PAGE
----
In Jonás Trueba’s Cannes Pic ‘The Other Way Around,’ It’s Time for a ‘Separation Party’ and Everyone’s Invited: ‘It’s Another Kind of Love Story’

Spanish director Jonás Trueba wants you to celebrate the endings, not just the beginnings. 

That includes the demise of a serious relationship, because Ale and Alex (Itsaso Arana and Vito Sanz) have been together for 15 years. Now, they want only two things: to go their separate ways and to have a proper fiesta.

“The idea of a ‘separation party’ can be scary, but I just kept hearing about it. I even suggested it to a friend of mine, but every time, people’s faces just drop. You can see fear creeping in. It’s crazy and silly, and at the same time, it could be something beautiful. It’s a great idea for a film, if not for real-life.” 

In “The Other Way Around,” premiering at Cannes’ Directors’ Fortnight, the couple in question still has a lot of affection for each other.

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“It’s a love story, but another kind of love story,” he stresses.

“Everyone has gone through a breakup and many shared their experiences with me. The scene when they are going through their books, dividing them, feels very real, but I didn’t have to interview random people on the street to find these small details. We’ve all been through it.” 

“It’s sad, but they are trying to go through this experience with a smile on their face. Maybe organizing this party is their way of doing something together? For the first time in a long time and also for the last.” 

Once things are in motion, Ale and Alex have to convince others it’s a good idea. Repeating the same “pitch,” usually word for word. 

“The first reaction is always surprise. They have to assure their friends everything is fine, that they are fine. It’s funny, because think about it: You are already going through a breakup and then you have to comfort other people as well,” he laughs. 

For Trueba, gentle humor – and kindness towards his characters – is important.  

“It’s part of my cinematic education and I can find it in so many films I love. As a viewer, I also prefer comedies like those of Woody Allen. Sometimes, subtlety works much better than a big joke,” he says. 

“Violence, tragedy… It’s already everywhere. [Lithuanian filmmaker and poet] Jonas Mekas, who is one of my biggest references, also in life, said that ‘the evil and the ugliness will take care of themselves; it is the beautiful and good that need our care.’ It’s my mantra.”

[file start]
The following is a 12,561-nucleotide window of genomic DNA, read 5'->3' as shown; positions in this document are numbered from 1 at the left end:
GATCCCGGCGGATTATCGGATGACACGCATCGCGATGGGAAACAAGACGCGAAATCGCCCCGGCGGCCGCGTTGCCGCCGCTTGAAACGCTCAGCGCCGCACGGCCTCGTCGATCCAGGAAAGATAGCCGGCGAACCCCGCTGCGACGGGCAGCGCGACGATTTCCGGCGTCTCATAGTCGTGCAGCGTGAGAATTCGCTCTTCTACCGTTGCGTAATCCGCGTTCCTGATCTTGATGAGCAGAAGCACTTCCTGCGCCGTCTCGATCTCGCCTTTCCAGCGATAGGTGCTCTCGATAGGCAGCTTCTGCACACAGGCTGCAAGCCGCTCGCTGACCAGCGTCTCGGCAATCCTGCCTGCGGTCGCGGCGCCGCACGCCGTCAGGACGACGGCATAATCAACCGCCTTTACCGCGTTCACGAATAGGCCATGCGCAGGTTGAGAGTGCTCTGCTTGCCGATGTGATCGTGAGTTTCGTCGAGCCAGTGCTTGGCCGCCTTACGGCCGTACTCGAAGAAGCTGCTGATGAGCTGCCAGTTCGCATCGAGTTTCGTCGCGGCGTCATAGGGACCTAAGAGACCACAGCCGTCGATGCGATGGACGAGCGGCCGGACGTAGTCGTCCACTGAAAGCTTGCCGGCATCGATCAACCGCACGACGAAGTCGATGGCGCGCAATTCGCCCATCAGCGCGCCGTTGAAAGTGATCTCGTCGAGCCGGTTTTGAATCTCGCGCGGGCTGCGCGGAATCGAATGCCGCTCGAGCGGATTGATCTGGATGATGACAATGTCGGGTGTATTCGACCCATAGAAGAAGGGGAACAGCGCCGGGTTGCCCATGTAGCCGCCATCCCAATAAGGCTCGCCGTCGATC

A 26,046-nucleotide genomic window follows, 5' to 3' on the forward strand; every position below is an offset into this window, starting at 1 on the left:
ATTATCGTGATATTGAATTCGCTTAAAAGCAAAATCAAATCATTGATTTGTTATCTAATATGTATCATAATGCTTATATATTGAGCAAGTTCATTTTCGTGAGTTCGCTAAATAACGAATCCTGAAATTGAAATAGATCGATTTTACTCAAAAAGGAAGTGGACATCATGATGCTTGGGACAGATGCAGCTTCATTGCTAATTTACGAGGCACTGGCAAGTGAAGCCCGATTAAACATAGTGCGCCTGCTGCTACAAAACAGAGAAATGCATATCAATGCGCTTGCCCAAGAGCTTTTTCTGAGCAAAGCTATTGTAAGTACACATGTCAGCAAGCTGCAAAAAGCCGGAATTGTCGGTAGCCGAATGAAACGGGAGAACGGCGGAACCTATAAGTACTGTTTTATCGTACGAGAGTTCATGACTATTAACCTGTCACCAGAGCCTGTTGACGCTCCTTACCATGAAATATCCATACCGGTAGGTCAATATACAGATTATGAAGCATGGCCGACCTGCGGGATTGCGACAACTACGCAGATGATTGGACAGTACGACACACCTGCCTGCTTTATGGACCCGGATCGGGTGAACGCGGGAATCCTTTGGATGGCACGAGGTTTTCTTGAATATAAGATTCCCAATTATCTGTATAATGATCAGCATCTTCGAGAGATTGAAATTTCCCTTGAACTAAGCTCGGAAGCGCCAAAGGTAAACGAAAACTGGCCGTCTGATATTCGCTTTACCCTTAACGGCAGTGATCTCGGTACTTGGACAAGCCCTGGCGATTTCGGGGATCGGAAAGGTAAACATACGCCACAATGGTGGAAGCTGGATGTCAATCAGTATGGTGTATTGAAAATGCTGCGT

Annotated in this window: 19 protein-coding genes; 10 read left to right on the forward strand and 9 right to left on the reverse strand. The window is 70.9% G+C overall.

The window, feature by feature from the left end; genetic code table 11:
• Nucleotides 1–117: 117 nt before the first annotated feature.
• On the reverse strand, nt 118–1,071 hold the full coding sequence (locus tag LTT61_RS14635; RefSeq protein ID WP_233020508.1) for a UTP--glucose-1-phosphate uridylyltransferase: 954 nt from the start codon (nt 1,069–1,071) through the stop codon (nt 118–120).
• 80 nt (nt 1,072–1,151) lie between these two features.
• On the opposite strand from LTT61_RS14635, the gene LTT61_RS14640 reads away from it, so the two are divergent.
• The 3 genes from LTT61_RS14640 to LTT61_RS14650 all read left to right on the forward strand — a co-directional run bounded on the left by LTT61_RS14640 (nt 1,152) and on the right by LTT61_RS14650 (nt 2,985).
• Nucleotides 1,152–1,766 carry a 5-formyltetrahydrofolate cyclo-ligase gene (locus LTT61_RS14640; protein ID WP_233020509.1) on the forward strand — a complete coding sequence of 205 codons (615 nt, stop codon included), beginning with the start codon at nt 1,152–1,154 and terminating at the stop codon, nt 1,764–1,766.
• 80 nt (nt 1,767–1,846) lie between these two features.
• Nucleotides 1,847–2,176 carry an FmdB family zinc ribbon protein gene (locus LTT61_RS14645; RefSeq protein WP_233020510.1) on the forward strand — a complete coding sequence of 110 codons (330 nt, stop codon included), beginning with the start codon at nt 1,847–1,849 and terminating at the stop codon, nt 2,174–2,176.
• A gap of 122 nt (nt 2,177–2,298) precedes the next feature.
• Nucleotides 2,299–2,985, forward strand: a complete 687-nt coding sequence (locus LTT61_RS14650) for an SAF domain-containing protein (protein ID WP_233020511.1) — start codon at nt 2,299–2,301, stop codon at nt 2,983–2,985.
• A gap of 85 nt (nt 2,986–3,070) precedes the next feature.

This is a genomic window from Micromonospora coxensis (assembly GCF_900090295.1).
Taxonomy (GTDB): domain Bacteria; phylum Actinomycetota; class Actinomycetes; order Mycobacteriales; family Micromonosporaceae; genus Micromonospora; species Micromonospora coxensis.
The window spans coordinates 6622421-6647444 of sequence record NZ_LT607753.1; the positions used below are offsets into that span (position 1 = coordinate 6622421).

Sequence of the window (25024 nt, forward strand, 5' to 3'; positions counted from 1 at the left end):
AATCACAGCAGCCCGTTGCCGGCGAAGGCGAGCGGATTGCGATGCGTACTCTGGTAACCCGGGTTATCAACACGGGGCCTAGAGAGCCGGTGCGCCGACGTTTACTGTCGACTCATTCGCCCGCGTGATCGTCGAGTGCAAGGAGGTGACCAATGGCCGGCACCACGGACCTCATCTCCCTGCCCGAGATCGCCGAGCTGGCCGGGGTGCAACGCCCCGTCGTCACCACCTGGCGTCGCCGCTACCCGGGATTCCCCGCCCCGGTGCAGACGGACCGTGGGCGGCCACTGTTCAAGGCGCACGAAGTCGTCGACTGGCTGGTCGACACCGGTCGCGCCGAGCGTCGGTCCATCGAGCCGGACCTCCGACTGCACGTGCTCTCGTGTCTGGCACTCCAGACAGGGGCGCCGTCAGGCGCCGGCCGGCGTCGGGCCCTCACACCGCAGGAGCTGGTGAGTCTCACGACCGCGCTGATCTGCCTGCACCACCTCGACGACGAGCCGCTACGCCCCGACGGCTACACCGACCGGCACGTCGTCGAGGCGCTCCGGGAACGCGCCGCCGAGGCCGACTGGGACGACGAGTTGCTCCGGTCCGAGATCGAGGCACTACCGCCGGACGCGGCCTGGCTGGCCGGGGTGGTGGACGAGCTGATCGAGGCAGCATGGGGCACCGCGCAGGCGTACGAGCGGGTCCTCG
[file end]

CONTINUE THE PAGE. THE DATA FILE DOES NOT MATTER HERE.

Another rule he lives by? Stay close to what you know. 

“Places, spaces, characters. I really think you can make cinema this way – you don’t always need spectacular scenery and earth-shattering events. Also, Ale is a director and Alex is an actor. When it comes to our job, sometimes it doesn’t end. You get to the point where there is no difference between reality and fiction. I am always thinking ‘in cinema.’ It’s an illness, but it can also be fun.” 

“The Other Way Around,” while modest, marks Trueba’s biggest undertaking to date after “Every Song is About Me,” “The Romantic Exiles” or “The August Virgin.” But he still insists on working with regular collaborators, and fast. 

“In the film, this couple says: ‘We have to do it quickly.’ It’s an interesting reflection, also on creation. Spending years on a single idea would be a nightmare to me, even though that’s how it usually works in this industry,” he says. 

The film is produced by Trueba’s label Los Ilusos Films and co-produced by Les Films du Worso. Sales are handled by Memento International. Trueba co-wrote the script with Arana, herself a successful director, and Sanz.

“The idea is to work independently. I prefer to work with a small budget, small crew and with the people I know. I decided to make this film in December – in January, I was already finishing the edit.”

Trueba grew up in a cinematic family and now cast his father Fernando Trueba, an Oscar winner for “Belle Epoque” and Oscar-nominated for “Chico and Rita,” but the glamorous part of the job still doesn’t come easily to him.   

“I hate it,” he smiles.

“I am not an outsider or some madman, and I can survive on the red carpet, but my only aspiration is to make films with my friends, in a positive environment. That’s all.”

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